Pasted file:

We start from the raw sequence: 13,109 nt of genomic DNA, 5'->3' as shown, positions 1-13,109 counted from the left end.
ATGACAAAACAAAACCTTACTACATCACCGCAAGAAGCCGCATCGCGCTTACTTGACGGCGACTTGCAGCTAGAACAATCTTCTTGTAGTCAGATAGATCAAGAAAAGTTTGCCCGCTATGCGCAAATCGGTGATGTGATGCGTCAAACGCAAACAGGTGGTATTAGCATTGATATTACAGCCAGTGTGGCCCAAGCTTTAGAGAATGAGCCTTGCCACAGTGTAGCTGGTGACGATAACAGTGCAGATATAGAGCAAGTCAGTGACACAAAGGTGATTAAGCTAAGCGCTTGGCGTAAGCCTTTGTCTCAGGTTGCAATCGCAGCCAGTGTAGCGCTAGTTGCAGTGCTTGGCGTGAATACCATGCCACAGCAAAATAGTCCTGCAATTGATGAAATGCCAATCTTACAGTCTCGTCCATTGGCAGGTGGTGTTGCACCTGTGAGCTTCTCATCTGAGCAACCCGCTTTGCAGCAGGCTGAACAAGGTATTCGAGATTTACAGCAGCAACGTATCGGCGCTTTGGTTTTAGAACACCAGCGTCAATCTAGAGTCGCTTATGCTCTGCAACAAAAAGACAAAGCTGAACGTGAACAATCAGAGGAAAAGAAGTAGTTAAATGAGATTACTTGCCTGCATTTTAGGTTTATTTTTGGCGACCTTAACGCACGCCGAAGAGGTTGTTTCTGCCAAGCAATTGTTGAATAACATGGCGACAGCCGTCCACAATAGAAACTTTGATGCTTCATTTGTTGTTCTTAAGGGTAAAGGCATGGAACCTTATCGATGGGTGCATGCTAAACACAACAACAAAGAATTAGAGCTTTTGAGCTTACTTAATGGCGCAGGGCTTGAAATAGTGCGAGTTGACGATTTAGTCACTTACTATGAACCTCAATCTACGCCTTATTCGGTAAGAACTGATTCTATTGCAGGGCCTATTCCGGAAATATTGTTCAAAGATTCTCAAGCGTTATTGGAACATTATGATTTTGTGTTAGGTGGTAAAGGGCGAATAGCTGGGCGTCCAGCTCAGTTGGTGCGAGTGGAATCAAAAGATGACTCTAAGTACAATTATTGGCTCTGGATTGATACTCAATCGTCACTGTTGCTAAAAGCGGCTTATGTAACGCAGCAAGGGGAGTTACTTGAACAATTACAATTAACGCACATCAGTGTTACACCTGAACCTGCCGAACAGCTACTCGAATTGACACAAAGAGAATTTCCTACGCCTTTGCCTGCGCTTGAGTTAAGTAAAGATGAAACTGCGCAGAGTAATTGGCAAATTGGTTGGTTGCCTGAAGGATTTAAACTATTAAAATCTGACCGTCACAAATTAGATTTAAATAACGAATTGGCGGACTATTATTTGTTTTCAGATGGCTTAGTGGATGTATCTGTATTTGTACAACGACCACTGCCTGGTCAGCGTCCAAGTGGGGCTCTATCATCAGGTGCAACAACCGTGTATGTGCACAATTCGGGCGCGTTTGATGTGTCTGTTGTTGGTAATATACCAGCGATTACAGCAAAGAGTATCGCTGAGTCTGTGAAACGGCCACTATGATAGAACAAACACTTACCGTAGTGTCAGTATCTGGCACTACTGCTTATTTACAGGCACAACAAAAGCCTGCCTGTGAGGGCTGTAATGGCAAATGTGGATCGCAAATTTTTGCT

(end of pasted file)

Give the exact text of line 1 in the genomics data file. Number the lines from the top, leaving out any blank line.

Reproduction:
We start from the raw sequence: 13,109 nt of genomic DNA, 5'->3' as shown, positions 1-13,109 counted from the left end.